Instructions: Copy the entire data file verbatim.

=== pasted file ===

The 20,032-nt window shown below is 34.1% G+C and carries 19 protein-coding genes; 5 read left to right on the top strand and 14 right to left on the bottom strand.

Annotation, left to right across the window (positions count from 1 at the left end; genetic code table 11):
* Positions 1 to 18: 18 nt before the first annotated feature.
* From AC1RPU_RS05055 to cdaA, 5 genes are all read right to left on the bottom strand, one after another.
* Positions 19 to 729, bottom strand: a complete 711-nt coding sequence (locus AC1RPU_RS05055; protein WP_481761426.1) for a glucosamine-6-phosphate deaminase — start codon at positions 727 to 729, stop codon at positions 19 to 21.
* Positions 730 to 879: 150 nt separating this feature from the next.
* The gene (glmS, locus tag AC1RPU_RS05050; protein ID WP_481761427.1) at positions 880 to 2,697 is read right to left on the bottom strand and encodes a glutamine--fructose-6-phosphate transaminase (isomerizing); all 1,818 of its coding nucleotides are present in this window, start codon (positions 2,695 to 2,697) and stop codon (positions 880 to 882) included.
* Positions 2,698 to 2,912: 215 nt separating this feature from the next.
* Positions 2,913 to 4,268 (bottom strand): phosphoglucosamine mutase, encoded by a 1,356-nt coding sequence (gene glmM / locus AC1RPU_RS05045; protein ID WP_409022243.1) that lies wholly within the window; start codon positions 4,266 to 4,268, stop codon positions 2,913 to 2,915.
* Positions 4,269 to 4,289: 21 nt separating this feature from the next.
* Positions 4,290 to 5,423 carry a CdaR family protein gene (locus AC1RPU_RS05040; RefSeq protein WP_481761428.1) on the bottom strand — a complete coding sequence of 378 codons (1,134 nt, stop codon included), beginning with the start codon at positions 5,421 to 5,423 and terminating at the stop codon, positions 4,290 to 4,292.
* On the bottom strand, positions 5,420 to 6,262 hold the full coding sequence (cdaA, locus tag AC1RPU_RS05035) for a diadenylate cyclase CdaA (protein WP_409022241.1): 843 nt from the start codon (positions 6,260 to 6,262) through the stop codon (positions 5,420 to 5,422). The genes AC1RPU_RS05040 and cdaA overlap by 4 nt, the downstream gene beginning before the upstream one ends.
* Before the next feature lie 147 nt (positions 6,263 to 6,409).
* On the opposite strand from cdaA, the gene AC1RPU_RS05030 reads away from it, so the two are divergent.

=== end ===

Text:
The 20,032-nt window shown below is 34.1% G+C and carries 19 protein-coding genes; 5 read left to right on the top strand and 14 right to left on the bottom strand.

Annotation, left to right across the window (positions count from 1 at the left end; genetic code table 11):
* Positions 1 to 18: 18 nt before the first annotated feature.
* From AC1RPU_RS05055 to cdaA, 5 genes are all read right to left on the bottom strand, one after another.
* Positions 19 to 729, bottom strand: a complete 711-nt coding sequence (locus AC1RPU_RS05055; protein WP_481761426.1) for a glucosamine-6-phosphate deaminase — start codon at positions 727 to 729, stop codon at positions 19 to 21.
* Positions 730 to 879: 150 nt separating this feature from the next.
* The gene (glmS, locus tag AC1RPU_RS05050; protein ID WP_481761427.1) at positions 880 to 2,697 is read right to left on the bottom strand and encodes a glutamine--fructose-6-phosphate transaminase (isomerizing); all 1,818 of its coding nucleotides are present in this window, start codon (positions 2,695 to 2,697) and stop codon (positions 880 to 882) included.
* Positions 2,698 to 2,912: 215 nt separating this feature from the next.
* Positions 2,913 to 4,268 (bottom strand): phosphoglucosamine mutase, encoded by a 1,356-nt coding sequence (gene glmM / locus AC1RPU_RS05045; protein ID WP_409022243.1) that lies wholly within the window; start codon positions 4,266 to 4,268, stop codon positions 2,913 to 2,915.
* Positions 4,269 to 4,289: 21 nt separating this feature from the next.
* Positions 4,290 to 5,423 carry a CdaR family protein gene (locus AC1RPU_RS05040; RefSeq protein WP_481761428.1) on the bottom strand — a complete coding sequence of 378 codons (1,134 nt, stop codon included), beginning with the start codon at positions 5,421 to 5,423 and terminating at the stop codon, positions 4,290 to 4,292.
* On the bottom strand, positions 5,420 to 6,262 hold the full coding sequence (cdaA, locus tag AC1RPU_RS05035) for a diadenylate cyclase CdaA (protein WP_409022241.1): 843 nt from the start codon (positions 6,260 to 6,262) through the stop codon (positions 5,420 to 5,422). The genes AC1RPU_RS05040 and cdaA overlap by 4 nt, the downstream gene beginning before the upstream one ends.
* Before the next feature lie 147 nt (positions 6,263 to 6,409).
* On the opposite strand from cdaA, the gene AC1RPU_RS05030 reads away from it, so the two are divergent.